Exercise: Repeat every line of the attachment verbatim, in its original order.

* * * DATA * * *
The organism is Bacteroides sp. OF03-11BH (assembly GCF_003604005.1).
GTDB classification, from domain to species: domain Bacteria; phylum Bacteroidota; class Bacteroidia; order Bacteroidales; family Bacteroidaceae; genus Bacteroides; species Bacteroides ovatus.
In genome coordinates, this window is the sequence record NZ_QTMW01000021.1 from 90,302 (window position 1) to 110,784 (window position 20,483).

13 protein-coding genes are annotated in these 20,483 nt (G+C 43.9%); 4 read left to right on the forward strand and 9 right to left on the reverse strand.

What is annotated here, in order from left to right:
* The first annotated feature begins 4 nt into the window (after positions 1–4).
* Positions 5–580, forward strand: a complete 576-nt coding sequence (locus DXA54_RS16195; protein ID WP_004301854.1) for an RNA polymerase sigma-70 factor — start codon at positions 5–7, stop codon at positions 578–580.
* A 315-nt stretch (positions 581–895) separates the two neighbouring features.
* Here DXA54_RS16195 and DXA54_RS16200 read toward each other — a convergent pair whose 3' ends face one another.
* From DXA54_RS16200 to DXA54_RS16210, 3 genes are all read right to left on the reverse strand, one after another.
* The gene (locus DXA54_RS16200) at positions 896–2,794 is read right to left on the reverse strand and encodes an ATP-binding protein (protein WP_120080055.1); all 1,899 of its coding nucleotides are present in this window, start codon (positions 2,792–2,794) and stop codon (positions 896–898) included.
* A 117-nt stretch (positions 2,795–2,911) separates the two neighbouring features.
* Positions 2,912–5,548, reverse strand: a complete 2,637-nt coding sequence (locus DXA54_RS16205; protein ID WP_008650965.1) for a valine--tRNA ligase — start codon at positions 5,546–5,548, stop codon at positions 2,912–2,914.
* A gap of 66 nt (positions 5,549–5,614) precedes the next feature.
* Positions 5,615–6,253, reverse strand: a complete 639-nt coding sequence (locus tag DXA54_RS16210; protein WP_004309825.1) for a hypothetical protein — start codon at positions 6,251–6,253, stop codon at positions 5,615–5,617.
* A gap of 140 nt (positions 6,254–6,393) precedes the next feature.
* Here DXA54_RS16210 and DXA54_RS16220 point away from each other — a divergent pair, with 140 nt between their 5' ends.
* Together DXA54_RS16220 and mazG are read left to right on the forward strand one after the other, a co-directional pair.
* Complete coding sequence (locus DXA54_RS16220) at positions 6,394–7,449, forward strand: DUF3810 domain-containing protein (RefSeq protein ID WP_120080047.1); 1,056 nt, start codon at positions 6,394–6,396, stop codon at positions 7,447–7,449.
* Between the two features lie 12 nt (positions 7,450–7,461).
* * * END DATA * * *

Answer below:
The organism is Bacteroides sp. OF03-11BH (assembly GCF_003604005.1).
GTDB classification, from domain to species: domain Bacteria; phylum Bacteroidota; class Bacteroidia; order Bacteroidales; family Bacteroidaceae; genus Bacteroides; species Bacteroides ovatus.
In genome coordinates, this window is the sequence record NZ_QTMW01000021.1 from 90,302 (window position 1) to 110,784 (window position 20,483).

13 protein-coding genes are annotated in these 20,483 nt (G+C 43.9%); 4 read left to right on the forward strand and 9 right to left on the reverse strand.

What is annotated here, in order from left to right:
* The first annotated feature begins 4 nt into the window (after positions 1–4).
* Positions 5–580, forward strand: a complete 576-nt coding sequence (locus DXA54_RS16195; protein ID WP_004301854.1) for an RNA polymerase sigma-70 factor — start codon at positions 5–7, stop codon at positions 578–580.
* A 315-nt stretch (positions 581–895) separates the two neighbouring features.
* Here DXA54_RS16195 and DXA54_RS16200 read toward each other — a convergent pair whose 3' ends face one another.
* From DXA54_RS16200 to DXA54_RS16210, 3 genes are all read right to left on the reverse strand, one after another.
* The gene (locus DXA54_RS16200) at positions 896–2,794 is read right to left on the reverse strand and encodes an ATP-binding protein (protein WP_120080055.1); all 1,899 of its coding nucleotides are present in this window, start codon (positions 2,792–2,794) and stop codon (positions 896–898) included.
* A 117-nt stretch (positions 2,795–2,911) separates the two neighbouring features.
* Positions 2,912–5,548, reverse strand: a complete 2,637-nt coding sequence (locus DXA54_RS16205; protein ID WP_008650965.1) for a valine--tRNA ligase — start codon at positions 5,546–5,548, stop codon at positions 2,912–2,914.
* A gap of 66 nt (positions 5,549–5,614) precedes the next feature.
* Positions 5,615–6,253, reverse strand: a complete 639-nt coding sequence (locus tag DXA54_RS16210; protein WP_004309825.1) for a hypothetical protein — start codon at positions 6,251–6,253, stop codon at positions 5,615–5,617.
* A gap of 140 nt (positions 6,254–6,393) precedes the next feature.
* Here DXA54_RS16210 and DXA54_RS16220 point away from each other — a divergent pair, with 140 nt between their 5' ends.
* Together DXA54_RS16220 and mazG are read left to right on the forward strand one after the other, a co-directional pair.
* Complete coding sequence (locus DXA54_RS16220) at positions 6,394–7,449, forward strand: DUF3810 domain-containing protein (RefSeq protein ID WP_120080047.1); 1,056 nt, start codon at positions 6,394–6,396, stop codon at positions 7,447–7,449.
* Between the two features lie 12 nt (positions 7,450–7,461).